How Pretty Are You Really?
By Anna Jimenez, Editorial Video Director |
If you were on the Internet the last few months, then you probably saw this viral video. It's called "Dove Real Beauty Sketches," and follows real women as they have a forensic artist draw them; first based off of how they described themselves and then based off of how others saw them. In the end, the women find that the strangers had them drawn more beautiful than they had themselves drawn and the tagline: "You are more beautiful than you think you are" scrolls across the screen.
If you're like me (and the millions of other women that shared this video), this made you cry, or at least mist up a bit. But the question is why? Is it because you thought the women in the video were beautiful and wish they saw themselves that way too? Or is it that you pictured yourself in the same scenario—unjustly telling the artist that your forehead was too big or your eyes too far apart?
If you're the Scientific American, it was the latter. They recently uncovered the psychological fact that we don't actually think we're ugly. In fact, "we tend to think of our appearance in ways that are more flattering than are warranted." In other words, we see ourselves through the rose colored glasses of narcissism.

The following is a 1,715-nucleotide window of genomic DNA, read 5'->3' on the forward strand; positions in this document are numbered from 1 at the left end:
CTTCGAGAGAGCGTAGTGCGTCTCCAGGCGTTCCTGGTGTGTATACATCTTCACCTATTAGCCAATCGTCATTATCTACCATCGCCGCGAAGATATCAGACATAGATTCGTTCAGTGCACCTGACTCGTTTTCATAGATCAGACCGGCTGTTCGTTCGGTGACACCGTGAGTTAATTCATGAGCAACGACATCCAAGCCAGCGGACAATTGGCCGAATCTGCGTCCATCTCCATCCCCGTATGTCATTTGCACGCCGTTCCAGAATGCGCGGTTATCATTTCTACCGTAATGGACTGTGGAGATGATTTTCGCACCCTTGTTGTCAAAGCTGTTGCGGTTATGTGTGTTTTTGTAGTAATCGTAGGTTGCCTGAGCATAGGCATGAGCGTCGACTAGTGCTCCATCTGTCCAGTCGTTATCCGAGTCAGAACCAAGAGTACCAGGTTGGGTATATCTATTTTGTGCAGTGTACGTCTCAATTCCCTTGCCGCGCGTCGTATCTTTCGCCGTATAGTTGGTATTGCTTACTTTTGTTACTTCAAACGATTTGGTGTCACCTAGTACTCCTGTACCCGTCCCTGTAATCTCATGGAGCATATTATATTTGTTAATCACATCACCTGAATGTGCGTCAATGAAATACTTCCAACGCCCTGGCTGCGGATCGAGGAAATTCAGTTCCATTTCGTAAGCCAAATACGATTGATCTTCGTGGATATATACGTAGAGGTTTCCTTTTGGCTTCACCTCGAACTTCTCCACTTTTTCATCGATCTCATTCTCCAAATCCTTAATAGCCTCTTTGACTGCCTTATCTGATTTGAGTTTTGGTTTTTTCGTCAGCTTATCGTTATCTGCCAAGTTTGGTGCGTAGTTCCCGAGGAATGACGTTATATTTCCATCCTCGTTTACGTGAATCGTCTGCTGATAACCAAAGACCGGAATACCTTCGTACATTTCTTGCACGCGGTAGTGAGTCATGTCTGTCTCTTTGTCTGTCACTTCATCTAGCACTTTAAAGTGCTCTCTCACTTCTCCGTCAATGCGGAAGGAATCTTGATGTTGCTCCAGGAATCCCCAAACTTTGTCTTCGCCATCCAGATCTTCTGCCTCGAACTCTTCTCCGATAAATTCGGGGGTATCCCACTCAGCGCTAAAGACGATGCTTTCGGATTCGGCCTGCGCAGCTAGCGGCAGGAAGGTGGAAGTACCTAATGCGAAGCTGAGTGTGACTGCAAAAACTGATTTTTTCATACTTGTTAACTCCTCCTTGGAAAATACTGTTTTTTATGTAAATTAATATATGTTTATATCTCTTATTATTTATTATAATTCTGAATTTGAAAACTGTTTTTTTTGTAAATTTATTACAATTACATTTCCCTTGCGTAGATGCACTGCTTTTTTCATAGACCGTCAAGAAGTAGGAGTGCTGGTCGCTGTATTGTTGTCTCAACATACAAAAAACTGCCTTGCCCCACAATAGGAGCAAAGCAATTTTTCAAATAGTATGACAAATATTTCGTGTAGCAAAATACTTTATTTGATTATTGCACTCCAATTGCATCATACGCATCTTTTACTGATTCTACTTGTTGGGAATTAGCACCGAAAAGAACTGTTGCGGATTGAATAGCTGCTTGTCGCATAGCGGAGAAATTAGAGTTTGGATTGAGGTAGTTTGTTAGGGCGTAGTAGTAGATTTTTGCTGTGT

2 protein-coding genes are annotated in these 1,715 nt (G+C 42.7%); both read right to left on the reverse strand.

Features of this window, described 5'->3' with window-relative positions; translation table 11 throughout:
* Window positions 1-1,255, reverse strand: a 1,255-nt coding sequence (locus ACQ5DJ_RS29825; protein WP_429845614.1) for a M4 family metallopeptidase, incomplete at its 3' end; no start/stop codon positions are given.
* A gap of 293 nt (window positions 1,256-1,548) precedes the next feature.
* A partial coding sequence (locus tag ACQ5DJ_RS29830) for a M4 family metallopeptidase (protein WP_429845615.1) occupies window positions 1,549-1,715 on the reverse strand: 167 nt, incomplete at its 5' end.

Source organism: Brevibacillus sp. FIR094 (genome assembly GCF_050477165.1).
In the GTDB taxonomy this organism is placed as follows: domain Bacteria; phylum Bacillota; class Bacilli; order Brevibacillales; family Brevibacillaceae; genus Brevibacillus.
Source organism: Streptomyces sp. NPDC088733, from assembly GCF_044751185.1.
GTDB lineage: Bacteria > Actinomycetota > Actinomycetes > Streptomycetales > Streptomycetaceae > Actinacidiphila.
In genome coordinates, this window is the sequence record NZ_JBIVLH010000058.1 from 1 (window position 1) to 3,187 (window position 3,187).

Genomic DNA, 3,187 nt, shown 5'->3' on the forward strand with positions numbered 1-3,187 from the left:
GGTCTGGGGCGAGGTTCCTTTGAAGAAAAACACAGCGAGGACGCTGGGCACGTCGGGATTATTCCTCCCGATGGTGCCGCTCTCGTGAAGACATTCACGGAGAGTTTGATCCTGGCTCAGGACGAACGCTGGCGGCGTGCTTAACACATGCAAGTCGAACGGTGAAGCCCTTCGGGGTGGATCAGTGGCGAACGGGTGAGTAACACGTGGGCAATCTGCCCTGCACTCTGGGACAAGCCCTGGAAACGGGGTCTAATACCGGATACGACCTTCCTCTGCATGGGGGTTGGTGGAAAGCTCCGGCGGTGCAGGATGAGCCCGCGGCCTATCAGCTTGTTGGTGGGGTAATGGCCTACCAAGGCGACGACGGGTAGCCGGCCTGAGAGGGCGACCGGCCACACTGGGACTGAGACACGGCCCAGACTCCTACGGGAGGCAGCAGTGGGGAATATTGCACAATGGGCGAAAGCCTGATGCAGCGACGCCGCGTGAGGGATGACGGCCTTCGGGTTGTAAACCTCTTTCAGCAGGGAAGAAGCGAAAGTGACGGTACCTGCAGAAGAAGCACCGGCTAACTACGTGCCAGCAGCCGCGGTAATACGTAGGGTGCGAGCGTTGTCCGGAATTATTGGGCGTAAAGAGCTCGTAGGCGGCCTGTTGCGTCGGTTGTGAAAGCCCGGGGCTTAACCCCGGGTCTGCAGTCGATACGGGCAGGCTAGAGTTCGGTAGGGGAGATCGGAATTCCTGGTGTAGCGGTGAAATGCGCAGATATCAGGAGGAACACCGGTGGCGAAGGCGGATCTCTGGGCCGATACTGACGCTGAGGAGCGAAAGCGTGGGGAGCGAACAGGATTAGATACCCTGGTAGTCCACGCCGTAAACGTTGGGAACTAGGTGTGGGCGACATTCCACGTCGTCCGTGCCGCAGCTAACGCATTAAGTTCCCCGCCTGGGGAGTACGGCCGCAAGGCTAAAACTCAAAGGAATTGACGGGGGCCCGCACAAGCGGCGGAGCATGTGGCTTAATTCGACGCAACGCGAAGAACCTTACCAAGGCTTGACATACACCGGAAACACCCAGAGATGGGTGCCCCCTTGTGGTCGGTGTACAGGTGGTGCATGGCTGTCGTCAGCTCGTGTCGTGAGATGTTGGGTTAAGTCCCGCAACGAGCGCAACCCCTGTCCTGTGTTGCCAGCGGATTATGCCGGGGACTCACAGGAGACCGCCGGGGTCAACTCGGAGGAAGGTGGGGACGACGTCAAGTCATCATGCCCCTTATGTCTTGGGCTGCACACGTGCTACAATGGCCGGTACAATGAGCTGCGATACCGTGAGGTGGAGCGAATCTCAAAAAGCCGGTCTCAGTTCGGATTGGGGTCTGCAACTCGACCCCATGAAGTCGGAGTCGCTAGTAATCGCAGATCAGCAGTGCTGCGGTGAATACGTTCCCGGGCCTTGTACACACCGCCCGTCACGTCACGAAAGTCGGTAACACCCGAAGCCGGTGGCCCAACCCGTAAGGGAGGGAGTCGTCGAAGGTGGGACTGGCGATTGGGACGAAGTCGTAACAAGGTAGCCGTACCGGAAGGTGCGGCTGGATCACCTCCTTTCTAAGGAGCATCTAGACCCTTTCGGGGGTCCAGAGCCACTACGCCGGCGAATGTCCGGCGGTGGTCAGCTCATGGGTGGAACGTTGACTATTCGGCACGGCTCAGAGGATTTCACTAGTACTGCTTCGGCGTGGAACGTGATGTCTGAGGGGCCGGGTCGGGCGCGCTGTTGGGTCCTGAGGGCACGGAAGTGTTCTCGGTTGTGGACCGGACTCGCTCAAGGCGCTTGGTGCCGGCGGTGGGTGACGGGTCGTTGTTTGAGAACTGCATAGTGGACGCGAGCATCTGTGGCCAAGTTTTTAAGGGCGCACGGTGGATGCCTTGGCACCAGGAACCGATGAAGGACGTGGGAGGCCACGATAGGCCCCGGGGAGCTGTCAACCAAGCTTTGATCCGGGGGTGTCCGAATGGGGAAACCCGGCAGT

The core of this research is from Nicholas Epley of the University of Chicago and Erin Whitchurch of the University of Virginia. Together, they took pictures of study participants and then digitally changed the image to be more attractive or less attractive. The participants were then told that they would be shown a series of images—the original image of them, and the altered versions. Finally, they were asked to identify the unmodified picture. Low and behold, participants tended to select the image that was enhanced to make them look more attractive. However, when they were asked to identify a stranger's pictures, they could successfully pick the unmodified image.
It doesn’t stop at looks either. Research has shown we think we are better drivers than in actuality, more generous, smarter, and so on.
What do you think? Can you accurately rate your looks?